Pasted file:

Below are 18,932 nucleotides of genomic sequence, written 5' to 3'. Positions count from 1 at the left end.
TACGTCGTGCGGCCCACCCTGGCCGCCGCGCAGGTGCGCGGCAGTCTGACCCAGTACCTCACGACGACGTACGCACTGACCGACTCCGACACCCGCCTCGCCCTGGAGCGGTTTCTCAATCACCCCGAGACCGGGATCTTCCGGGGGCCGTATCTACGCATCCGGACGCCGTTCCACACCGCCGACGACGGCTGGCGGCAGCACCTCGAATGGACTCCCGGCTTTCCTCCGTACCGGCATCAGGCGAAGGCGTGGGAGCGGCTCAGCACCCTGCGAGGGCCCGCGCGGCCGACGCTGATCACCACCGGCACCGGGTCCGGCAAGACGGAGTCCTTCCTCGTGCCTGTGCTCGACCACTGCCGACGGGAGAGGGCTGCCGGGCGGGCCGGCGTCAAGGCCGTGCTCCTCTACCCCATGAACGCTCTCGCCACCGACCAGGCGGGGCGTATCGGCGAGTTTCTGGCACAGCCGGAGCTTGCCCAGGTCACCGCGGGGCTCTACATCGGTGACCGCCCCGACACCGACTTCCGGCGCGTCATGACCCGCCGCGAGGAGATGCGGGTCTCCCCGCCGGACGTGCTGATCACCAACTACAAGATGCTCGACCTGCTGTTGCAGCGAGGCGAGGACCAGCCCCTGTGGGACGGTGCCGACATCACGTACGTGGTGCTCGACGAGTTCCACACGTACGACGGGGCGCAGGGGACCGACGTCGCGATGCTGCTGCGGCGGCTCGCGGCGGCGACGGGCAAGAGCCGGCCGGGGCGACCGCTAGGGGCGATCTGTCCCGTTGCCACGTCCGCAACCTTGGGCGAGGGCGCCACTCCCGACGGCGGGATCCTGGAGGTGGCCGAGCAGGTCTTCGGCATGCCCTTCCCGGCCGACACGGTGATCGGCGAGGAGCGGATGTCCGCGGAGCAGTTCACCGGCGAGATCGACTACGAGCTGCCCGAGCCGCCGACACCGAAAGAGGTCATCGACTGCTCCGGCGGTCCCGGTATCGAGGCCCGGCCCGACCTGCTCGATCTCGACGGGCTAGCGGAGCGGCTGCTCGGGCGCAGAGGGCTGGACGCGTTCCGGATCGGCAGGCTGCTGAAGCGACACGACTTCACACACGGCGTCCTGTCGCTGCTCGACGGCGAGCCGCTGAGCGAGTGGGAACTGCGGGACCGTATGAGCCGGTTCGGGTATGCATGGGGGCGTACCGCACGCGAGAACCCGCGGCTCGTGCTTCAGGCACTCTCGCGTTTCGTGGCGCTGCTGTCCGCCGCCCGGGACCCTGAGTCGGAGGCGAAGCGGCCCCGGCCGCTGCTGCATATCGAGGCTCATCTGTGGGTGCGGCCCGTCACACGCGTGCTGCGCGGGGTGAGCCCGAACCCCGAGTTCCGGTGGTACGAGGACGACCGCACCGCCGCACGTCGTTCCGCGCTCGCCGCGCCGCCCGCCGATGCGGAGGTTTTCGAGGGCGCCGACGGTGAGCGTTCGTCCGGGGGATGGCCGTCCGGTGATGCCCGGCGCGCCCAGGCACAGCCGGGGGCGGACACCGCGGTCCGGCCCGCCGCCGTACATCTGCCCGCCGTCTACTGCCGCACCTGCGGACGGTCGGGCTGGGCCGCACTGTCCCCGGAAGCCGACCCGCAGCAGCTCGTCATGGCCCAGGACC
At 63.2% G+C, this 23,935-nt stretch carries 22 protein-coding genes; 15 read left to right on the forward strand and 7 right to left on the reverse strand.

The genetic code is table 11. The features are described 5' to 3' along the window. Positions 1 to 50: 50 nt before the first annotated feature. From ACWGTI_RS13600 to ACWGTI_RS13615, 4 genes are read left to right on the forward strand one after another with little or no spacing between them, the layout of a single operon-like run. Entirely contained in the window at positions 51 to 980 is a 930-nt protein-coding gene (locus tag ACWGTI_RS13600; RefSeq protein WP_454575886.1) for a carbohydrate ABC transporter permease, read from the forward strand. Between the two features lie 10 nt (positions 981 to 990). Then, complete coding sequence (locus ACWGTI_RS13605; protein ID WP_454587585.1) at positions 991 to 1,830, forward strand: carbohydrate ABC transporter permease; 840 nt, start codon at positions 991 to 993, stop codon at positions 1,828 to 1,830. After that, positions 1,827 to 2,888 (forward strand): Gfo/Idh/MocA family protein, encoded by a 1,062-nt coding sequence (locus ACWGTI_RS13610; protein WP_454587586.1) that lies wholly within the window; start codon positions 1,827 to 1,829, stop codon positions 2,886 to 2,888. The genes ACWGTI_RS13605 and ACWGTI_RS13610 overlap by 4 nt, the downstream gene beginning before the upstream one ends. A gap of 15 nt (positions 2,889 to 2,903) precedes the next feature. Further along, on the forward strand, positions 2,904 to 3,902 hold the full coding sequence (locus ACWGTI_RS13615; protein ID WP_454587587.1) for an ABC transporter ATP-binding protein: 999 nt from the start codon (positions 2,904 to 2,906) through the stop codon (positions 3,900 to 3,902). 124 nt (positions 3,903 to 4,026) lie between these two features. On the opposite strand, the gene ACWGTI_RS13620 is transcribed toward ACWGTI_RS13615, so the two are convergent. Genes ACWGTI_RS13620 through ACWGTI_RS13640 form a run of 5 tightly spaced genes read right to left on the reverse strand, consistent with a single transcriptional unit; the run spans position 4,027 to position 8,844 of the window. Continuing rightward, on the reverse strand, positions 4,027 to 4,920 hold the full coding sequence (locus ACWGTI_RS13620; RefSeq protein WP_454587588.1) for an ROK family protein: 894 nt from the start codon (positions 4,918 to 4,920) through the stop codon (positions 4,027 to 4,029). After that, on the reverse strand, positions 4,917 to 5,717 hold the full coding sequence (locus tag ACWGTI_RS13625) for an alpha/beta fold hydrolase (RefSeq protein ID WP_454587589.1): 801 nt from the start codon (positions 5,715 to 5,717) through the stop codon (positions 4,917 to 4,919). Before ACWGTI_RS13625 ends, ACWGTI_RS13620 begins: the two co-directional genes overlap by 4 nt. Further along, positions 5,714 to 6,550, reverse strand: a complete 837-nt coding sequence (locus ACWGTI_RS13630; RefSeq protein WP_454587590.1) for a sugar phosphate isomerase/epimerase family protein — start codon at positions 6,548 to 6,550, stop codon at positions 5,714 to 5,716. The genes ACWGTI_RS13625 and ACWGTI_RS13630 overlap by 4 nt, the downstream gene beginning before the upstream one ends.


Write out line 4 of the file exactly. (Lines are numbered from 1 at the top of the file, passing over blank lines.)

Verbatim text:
The genetic code is table 11. The features are described 5' to 3' along the window. Positions 1 to 50: 50 nt before the first annotated feature. From ACWGTI_RS13600 to ACWGTI_RS13615, 4 genes are read left to right on the forward strand one after another with little or no spacing between them, the layout of a single operon-like run. Entirely contained in the window at positions 51 to 980 is a 930-nt protein-coding gene (locus tag ACWGTI_RS13600; RefSeq protein WP_454575886.1) for a carbohydrate ABC transporter permease, read from the forward strand. Between the two features lie 10 nt (positions 981 to 990). Then, complete coding sequence (locus ACWGTI_RS13605; protein ID WP_454587585.1) at positions 991 to 1,830, forward strand: carbohydrate ABC transporter permease; 840 nt, start codon at positions 991 to 993, stop codon at positions 1,828 to 1,830. After that, positions 1,827 to 2,888 (forward strand): Gfo/Idh/MocA family protein, encoded by a 1,062-nt coding sequence (locus ACWGTI_RS13610; protein WP_454587586.1) that lies wholly within the window; start codon positions 1,827 to 1,829, stop codon positions 2,886 to 2,888. The genes ACWGTI_RS13605 and ACWGTI_RS13610 overlap by 4 nt, the downstream gene beginning before the upstream one ends. A gap of 15 nt (positions 2,889 to 2,903) precedes the next feature. Further along, on the forward strand, positions 2,904 to 3,902 hold the full coding sequence (locus ACWGTI_RS13615; protein ID WP_454587587.1) for an ABC transporter ATP-binding protein: 999 nt from the start codon (positions 2,904 to 2,906) through the stop codon (positions 3,900 to 3,902). 124 nt (positions 3,903 to 4,026) lie between these two features. On the opposite strand, the gene ACWGTI_RS13620 is transcribed toward ACWGTI_RS13615, so the two are convergent. Genes ACWGTI_RS13620 through ACWGTI_RS13640 form a run of 5 tightly spaced genes read right to left on the reverse strand, consistent with a single transcriptional unit; the run spans position 4,027 to position 8,844 of the window. Continuing rightward, on the reverse strand, positions 4,027 to 4,920 hold the full coding sequence (locus ACWGTI_RS13620; RefSeq protein WP_454587588.1) for an ROK family protein: 894 nt from the start codon (positions 4,918 to 4,920) through the stop codon (positions 4,027 to 4,029). After that, on the reverse strand, positions 4,917 to 5,717 hold the full coding sequence (locus tag ACWGTI_RS13625) for an alpha/beta fold hydrolase (RefSeq protein ID WP_454587589.1): 801 nt from the start codon (positions 5,715 to 5,717) through the stop codon (positions 4,917 to 4,919). Before ACWGTI_RS13625 ends, ACWGTI_RS13620 begins: the two co-directional genes overlap by 4 nt. Further along, positions 5,714 to 6,550, reverse strand: a complete 837-nt coding sequence (locus ACWGTI_RS13630; RefSeq protein WP_454587590.1) for a sugar phosphate isomerase/epimerase family protein — start codon at positions 6,548 to 6,550, stop codon at positions 5,714 to 5,716. The genes ACWGTI_RS13625 and ACWGTI_RS13630 overlap by 4 nt, the downstream gene beginning before the upstream one ends.